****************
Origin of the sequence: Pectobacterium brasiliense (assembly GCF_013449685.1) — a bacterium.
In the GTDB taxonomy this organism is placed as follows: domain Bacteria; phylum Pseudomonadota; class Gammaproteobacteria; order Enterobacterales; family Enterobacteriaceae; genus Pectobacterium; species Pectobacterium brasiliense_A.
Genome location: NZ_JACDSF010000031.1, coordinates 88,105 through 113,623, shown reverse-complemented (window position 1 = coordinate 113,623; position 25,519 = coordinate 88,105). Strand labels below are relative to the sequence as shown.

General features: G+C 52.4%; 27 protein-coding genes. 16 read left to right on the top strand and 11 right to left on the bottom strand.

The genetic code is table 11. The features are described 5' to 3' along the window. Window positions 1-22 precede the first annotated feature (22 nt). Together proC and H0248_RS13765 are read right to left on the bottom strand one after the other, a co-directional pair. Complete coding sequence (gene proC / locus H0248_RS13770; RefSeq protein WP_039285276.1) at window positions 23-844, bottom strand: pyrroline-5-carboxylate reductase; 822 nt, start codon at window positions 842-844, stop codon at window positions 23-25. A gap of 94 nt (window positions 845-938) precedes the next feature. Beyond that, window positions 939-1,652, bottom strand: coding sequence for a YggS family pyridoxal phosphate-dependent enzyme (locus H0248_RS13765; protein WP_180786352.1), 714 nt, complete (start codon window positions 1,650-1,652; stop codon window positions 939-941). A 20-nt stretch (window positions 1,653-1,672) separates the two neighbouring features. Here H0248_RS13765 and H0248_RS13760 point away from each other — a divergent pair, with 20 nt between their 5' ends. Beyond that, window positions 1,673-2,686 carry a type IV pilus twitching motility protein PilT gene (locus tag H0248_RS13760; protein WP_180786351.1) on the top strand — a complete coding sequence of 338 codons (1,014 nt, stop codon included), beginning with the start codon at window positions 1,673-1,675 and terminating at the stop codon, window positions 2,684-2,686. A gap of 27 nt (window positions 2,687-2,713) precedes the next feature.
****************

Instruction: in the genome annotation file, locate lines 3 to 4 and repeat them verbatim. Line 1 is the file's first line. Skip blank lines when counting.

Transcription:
Genome location: NZ_JACDSF010000031.1, coordinates 88,105 through 113,623, shown reverse-complemented (window position 1 = coordinate 113,623; position 25,519 = coordinate 88,105). Strand labels below are relative to the sequence as shown.

General features: G+C 52.4%; 27 protein-coding genes. 16 read left to right on the top strand and 11 right to left on the bottom strand.